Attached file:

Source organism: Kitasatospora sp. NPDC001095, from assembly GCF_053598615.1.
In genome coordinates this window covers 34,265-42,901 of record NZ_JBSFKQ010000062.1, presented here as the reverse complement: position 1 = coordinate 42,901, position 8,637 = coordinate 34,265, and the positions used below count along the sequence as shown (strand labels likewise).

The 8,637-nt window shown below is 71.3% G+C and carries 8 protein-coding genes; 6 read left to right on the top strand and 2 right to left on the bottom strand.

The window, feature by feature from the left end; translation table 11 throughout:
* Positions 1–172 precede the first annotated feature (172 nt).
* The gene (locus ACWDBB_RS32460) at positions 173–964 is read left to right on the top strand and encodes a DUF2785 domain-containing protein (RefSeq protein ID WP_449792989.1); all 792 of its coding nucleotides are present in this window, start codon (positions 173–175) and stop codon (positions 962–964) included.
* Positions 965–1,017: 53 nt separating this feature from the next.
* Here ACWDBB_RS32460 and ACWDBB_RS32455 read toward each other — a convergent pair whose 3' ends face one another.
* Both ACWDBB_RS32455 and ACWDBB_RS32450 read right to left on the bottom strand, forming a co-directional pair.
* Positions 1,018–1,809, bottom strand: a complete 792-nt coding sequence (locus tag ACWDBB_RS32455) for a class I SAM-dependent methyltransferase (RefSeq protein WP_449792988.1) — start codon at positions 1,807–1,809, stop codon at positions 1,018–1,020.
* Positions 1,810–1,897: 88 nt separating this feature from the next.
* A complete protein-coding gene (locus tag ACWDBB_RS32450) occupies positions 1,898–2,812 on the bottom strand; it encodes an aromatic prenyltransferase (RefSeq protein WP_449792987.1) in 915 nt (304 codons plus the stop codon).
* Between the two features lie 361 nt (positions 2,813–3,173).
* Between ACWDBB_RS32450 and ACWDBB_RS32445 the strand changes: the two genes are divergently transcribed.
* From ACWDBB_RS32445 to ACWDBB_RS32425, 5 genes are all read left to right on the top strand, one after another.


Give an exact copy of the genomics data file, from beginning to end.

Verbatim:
Source organism: Kitasatospora sp. NPDC001095, from assembly GCF_053598615.1.
In genome coordinates this window covers 34,265-42,901 of record NZ_JBSFKQ010000062.1, presented here as the reverse complement: position 1 = coordinate 42,901, position 8,637 = coordinate 34,265, and the positions used below count along the sequence as shown (strand labels likewise).

The 8,637-nt window shown below is 71.3% G+C and carries 8 protein-coding genes; 6 read left to right on the top strand and 2 right to left on the bottom strand.

The window, feature by feature from the left end; translation table 11 throughout:
* Positions 1–172 precede the first annotated feature (172 nt).
* The gene (locus ACWDBB_RS32460) at positions 173–964 is read left to right on the top strand and encodes a DUF2785 domain-containing protein (RefSeq protein ID WP_449792989.1); all 792 of its coding nucleotides are present in this window, start codon (positions 173–175) and stop codon (positions 962–964) included.
* Positions 965–1,017: 53 nt separating this feature from the next.
* Here ACWDBB_RS32460 and ACWDBB_RS32455 read toward each other — a convergent pair whose 3' ends face one another.
* Both ACWDBB_RS32455 and ACWDBB_RS32450 read right to left on the bottom strand, forming a co-directional pair.
* Positions 1,018–1,809, bottom strand: a complete 792-nt coding sequence (locus tag ACWDBB_RS32455) for a class I SAM-dependent methyltransferase (RefSeq protein WP_449792988.1) — start codon at positions 1,807–1,809, stop codon at positions 1,018–1,020.
* Positions 1,810–1,897: 88 nt separating this feature from the next.
* A complete protein-coding gene (locus tag ACWDBB_RS32450) occupies positions 1,898–2,812 on the bottom strand; it encodes an aromatic prenyltransferase (RefSeq protein WP_449792987.1) in 915 nt (304 codons plus the stop codon).
* Between the two features lie 361 nt (positions 2,813–3,173).
* Between ACWDBB_RS32450 and ACWDBB_RS32445 the strand changes: the two genes are divergently transcribed.
* From ACWDBB_RS32445 to ACWDBB_RS32425, 5 genes are all read left to right on the top strand, one after another.